Once we have received the Holy Spirit, the rest begins to unfold from there.  We must fill ourselves with love.  Jake Owensby, an Episcopal bishop in Louisiana and an author, wrote that love is what keeps us going in a messy world.  He writes in his article, “What Keeps Us Going,” that “love is the only power that can save this world.  Jesus … was about restoring the world with love.”  He notes that we were taught to feed the hungry, visit the prisoner, shelter the homeless, welcome the stranger, reconcile with our neighbor, and so much more that are founded on themes of love.  “This,” he writes, “is how God is mending the world.”  The Bellevue Ministerial Association is sponsoring the Serve Bellevue project again this year, where we love each other by completing small projects around the homes of our neighbors.  The Gospel of John asks us to believe in this power of love, which God has shown for us by giving God’s only Son in order to save us from our sins (and our debts).  God told us that whoever believes in this power, which is the gift of Jesus Christ, will have eternal life (John 3:16).  In the meantime, we are tasked with continuing to spread love instead of bitterness, kindness rather than hate.  John affirms, “But those who do what is true come to the light, so that it may be clearly seen that their deeds have been done in God” (John 3:21).  We need to fill ourselves with love because this is how we come to the light.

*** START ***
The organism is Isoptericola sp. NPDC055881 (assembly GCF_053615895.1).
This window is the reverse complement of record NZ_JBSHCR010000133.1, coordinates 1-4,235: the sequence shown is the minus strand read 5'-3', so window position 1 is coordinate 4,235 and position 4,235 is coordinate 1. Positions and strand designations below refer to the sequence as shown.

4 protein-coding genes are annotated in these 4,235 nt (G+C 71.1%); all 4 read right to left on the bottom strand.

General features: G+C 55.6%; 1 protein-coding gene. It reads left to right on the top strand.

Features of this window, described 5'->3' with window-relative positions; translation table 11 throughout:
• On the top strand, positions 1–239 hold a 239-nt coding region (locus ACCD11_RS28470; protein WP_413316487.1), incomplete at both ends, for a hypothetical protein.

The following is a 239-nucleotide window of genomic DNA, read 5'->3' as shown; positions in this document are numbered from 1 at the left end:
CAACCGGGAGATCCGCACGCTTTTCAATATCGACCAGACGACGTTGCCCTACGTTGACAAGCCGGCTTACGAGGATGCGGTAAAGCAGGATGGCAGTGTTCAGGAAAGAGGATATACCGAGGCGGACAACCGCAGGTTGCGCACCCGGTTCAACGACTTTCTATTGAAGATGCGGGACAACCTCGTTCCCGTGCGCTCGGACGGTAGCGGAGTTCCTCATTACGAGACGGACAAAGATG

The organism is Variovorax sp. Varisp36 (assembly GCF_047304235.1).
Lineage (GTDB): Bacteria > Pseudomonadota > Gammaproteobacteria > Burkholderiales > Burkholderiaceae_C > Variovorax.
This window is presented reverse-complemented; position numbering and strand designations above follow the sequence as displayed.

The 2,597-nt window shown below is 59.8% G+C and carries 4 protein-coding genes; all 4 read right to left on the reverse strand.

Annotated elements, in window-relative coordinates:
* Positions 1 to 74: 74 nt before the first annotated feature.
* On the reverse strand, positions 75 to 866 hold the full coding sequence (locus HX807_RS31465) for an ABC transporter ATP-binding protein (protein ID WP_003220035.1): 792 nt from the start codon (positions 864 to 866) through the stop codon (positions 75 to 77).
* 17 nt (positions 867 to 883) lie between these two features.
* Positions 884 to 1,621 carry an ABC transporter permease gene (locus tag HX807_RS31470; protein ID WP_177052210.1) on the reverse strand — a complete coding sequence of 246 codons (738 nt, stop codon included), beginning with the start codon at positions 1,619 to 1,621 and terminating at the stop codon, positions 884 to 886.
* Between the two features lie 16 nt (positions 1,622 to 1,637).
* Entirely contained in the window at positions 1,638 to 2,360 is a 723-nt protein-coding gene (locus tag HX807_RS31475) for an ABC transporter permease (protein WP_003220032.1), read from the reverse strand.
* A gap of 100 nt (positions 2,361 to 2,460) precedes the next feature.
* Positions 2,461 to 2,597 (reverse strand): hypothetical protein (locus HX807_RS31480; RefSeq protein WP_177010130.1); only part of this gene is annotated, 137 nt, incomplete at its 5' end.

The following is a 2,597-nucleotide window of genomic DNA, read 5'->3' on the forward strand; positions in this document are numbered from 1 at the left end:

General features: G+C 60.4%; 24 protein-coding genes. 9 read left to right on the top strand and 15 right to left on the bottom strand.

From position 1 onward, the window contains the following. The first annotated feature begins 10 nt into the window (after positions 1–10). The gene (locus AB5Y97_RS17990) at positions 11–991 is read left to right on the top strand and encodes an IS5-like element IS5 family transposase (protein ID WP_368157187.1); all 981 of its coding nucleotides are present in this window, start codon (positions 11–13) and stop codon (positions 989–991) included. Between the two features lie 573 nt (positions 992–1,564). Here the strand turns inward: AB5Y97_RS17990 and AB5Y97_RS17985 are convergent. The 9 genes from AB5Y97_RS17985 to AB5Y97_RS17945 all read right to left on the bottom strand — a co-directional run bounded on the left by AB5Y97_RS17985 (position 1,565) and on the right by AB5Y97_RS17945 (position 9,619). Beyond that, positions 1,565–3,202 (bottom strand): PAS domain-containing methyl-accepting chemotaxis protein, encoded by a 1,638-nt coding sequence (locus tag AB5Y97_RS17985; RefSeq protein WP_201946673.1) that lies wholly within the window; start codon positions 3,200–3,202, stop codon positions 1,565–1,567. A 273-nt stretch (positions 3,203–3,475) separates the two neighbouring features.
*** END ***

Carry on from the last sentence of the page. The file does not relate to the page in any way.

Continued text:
In the wilderness, the people did not have much trust in God.  They continuously spoke out against Moses and God, saying that they would prefer to be slaves in Egypt than to be free in the wilderness.  They complained about what they had to eat and about how hard their lives were.  But when they realized this, and came to Moses saying that they had spoken out against God, God gave them a way to live: “That person would look at the serpent of bronze and live” (Numbers 21:9).  W. Eugene March, a professor Emeritus of Old Testament at Louisville Presbyterian Theological Seminary, noted that the basic issue here is a lack of trust in God.  March wrote, “The aim of Moses was for the people to move forward trusting that God would keep the divine commitment to lead the people to a new land” (Feasting on the Word, B.2.100).  Do we have the same trust issues today?  Do we trust that God will keep God’s commitment to lead us away from suffering and into a new land?  We need to fill ourselves with faith, or trust in God, as well.

Dietrich Bonhoeffer wrote that “Christians who live dispersed from one another are comforted by a brief visit of another Christian, a prayer together, and another Christian’s blessing. Indeed, they are strengthened by letters written by the hand of other Christians” (Life Together, 30).  We are dispersed.  But we can still visit one another, we can still pray together, and we can still bless one another.  The Holy Spirit gives us each the ability to be a blessing through each of our own gifts.